Thai police abandoned their defense of the besieged government headquarters yesterday, allowing unruly protesters to cross barricades in a dramatic move that eased tensions ahead of the revered king’s birthday.
Several days of street battles between demonstrators and security forces suddenly gave way to hugs and smiles after police said they would no longer use force against protesters trying to storm Thai Prime Minister Yingluck Shinawatra’s offices as well as police headquarters.
The sudden change in tactics came as the nation prepares to celebrate King Bhumibol Adulyadej’s 86th birthday tomorrow, a day normally marked in a spirit of calm and reverence for the monarch.
“There’s a mutual understanding that everything must be calm and orderly on this auspicious day,” Thai National Security Council chief Paradorn Pattanatabut said.
Protest leader Suthep Thaugsuban, a former Thai deputy premier, said the fight to unseat the government was not over.
“It’s a partial victory, but it’s not final because the regime is still in place. You cannot go back home yet. We have to continue our struggle,” he told his supporters.
Thailand’s long-running political conflict broadly pits a Bangkok-based elite backed by the military and the palace against rural and working-class voters loyal to Thaksin, a billionaire businessman-turned-populist politician.
In the latest twist, demonstrators were unexpectedly allowed to approach, and later enter, the grounds of Government House with no resistance from security forces. They massed in the compound for about an hour before leaving.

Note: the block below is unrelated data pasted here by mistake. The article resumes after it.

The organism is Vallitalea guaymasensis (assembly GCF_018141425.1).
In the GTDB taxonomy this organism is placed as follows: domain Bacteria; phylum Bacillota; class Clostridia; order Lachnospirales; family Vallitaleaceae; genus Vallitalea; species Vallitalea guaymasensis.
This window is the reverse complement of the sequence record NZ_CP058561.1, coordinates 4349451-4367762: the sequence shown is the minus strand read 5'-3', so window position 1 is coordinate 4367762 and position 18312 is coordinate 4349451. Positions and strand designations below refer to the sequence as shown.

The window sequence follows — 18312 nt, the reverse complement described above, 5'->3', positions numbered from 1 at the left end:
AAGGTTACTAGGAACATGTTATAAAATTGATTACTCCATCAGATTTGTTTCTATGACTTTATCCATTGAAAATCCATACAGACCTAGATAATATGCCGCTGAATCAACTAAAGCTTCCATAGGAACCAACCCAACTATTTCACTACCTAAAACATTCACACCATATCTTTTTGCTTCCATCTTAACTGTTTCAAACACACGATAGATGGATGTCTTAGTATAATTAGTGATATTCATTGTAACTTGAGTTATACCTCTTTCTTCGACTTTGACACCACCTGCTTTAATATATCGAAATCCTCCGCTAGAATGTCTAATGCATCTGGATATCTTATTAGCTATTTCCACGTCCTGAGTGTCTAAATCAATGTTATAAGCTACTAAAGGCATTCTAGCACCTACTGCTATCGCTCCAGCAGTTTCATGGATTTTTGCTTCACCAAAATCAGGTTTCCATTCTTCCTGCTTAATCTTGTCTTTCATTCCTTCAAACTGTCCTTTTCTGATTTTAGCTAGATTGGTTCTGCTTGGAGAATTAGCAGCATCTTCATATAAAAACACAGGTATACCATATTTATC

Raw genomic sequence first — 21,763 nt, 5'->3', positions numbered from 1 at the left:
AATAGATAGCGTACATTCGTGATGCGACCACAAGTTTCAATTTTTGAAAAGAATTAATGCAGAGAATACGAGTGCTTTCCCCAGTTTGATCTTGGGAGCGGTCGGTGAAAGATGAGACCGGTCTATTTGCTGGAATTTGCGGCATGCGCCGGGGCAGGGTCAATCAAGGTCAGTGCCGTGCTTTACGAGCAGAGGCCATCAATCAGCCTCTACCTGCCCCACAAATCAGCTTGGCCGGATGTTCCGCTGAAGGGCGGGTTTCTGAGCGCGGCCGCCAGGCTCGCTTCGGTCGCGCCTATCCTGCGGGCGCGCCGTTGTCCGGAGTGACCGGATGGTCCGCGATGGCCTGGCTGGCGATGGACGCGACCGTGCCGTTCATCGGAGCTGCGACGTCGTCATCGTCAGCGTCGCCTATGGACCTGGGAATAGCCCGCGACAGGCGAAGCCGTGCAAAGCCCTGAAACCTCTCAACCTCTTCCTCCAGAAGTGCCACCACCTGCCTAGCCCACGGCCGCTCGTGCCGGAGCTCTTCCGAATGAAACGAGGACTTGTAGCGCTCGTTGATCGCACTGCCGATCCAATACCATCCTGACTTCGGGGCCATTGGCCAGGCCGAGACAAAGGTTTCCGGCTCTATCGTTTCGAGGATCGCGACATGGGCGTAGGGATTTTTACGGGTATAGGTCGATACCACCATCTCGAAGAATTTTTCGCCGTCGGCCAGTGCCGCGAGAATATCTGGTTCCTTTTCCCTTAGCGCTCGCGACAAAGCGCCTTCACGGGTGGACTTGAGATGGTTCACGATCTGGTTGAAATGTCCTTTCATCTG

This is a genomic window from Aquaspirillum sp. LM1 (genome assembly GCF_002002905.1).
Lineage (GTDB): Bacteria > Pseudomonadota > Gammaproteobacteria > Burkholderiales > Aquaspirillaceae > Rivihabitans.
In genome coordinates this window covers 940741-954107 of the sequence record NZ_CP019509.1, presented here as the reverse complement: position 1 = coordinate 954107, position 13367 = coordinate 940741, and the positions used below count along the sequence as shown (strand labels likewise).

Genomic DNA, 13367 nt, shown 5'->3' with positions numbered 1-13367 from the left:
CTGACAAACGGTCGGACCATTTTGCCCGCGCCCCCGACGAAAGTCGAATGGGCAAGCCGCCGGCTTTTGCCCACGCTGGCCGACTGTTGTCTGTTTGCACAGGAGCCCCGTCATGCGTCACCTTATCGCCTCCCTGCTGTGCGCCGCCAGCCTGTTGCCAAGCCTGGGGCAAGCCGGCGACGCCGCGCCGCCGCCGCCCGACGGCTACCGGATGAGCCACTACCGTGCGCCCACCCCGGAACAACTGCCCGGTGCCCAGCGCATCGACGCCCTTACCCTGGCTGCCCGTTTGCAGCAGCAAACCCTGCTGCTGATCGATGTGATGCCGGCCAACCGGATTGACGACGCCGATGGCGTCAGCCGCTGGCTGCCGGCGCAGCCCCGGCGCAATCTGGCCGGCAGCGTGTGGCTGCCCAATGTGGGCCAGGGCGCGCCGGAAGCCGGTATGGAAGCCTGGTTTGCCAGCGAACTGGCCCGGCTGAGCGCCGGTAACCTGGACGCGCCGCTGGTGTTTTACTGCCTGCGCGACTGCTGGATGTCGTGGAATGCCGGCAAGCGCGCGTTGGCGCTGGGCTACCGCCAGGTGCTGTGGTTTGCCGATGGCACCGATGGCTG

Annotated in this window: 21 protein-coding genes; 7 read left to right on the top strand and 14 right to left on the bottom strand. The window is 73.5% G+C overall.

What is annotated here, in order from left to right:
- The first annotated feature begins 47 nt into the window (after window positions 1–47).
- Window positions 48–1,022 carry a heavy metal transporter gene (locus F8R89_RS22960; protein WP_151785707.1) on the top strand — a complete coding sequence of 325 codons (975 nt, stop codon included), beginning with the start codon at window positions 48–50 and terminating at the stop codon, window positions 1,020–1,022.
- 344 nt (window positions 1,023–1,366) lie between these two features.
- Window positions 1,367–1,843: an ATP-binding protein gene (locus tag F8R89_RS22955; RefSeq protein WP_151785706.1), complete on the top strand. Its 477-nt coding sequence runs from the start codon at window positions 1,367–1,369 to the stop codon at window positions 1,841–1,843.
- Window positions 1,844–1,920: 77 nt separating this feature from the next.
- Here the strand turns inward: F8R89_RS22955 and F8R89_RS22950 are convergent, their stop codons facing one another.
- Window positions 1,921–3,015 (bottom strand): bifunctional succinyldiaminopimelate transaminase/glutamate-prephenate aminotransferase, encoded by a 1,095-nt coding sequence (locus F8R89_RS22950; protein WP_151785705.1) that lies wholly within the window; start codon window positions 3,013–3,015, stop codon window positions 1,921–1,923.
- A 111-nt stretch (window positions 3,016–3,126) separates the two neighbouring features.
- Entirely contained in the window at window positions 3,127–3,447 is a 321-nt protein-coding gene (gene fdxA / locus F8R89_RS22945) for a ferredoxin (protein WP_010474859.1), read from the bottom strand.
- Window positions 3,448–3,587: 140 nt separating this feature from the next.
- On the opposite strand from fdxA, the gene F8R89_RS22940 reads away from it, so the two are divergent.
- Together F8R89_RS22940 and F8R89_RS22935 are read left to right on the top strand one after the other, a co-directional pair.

Several thousand protesters, many still wearing face masks and protective goggles against the threat of tear gas, also streamed into the Metropolitan Police headquarters where they were seen shaking hands with officers. A bulldozer was used to remove the barricades.
The sudden turn of events caught even the demonstrators by surprise.
“I’m not sure but I think we have won now,” said Thanapatr Wiriyongatham, a 24-year-old politics student who was wearing a life jacket and clutching a dented cupboard door used as a makeshift shield against rubber bullets.
On Monday police used rubber bullets, tear gas and water cannon to fend off rock-throwing demonstrators after weekend unrest that left several dead and scores wounded.
It is the kingdom’s worst political violence since a deadly military crackdown on pro-Thaksin Red Shirts in 2010, although the recent clashes have been largely confined to certain parts of the city, away from main tourist districts.
An arrest warrant has been issued for Suthep, the protest leader, for insurrection.
In her first televised address since the weeks-long protests descended into violence at the weekend, Yingluck said on Monday the protest leader’s demands were unconstitutional.
The prime minister said she would have considered resigning or calling an election if her opponents had not already ruled out these moves as insufficient. She insisted the government was open to “every option” to restore peace.